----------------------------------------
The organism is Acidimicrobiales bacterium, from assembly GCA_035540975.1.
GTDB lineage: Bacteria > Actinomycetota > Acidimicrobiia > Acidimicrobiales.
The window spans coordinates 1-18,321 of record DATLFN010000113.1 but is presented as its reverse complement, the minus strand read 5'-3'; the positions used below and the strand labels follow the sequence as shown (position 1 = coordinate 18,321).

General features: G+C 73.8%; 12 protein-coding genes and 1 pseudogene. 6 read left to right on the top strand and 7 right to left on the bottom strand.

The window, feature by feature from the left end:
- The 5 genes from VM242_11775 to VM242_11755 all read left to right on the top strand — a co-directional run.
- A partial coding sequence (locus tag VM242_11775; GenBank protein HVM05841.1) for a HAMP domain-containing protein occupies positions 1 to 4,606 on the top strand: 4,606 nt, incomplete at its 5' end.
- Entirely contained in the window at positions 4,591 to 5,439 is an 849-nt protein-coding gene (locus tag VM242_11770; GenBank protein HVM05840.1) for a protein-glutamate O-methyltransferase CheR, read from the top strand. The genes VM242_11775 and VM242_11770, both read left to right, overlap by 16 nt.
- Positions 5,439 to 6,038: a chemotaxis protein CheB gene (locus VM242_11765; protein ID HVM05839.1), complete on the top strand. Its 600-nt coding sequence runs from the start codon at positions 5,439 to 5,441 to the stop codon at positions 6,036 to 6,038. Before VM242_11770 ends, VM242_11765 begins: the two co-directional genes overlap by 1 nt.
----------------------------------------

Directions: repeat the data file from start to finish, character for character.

The organism is Acidimicrobiales bacterium, from assembly GCA_035540975.1.
GTDB lineage: Bacteria > Actinomycetota > Acidimicrobiia > Acidimicrobiales.
The window spans coordinates 1-18,321 of record DATLFN010000113.1 but is presented as its reverse complement, the minus strand read 5'-3'; the positions used below and the strand labels follow the sequence as shown (position 1 = coordinate 18,321).

General features: G+C 73.8%; 12 protein-coding genes and 1 pseudogene. 6 read left to right on the top strand and 7 right to left on the bottom strand.

The window, feature by feature from the left end:
- The 5 genes from VM242_11775 to VM242_11755 all read left to right on the top strand — a co-directional run.
- A partial coding sequence (locus tag VM242_11775; GenBank protein HVM05841.1) for a HAMP domain-containing protein occupies positions 1 to 4,606 on the top strand: 4,606 nt, incomplete at its 5' end.
- Entirely contained in the window at positions 4,591 to 5,439 is an 849-nt protein-coding gene (locus tag VM242_11770; GenBank protein HVM05840.1) for a protein-glutamate O-methyltransferase CheR, read from the top strand. The genes VM242_11775 and VM242_11770, both read left to right, overlap by 16 nt.
- Positions 5,439 to 6,038: a chemotaxis protein CheB gene (locus VM242_11765; protein ID HVM05839.1), complete on the top strand. Its 600-nt coding sequence runs from the start codon at positions 5,439 to 5,441 to the stop codon at positions 6,036 to 6,038. Before VM242_11770 ends, VM242_11765 begins: the two co-directional genes overlap by 1 nt.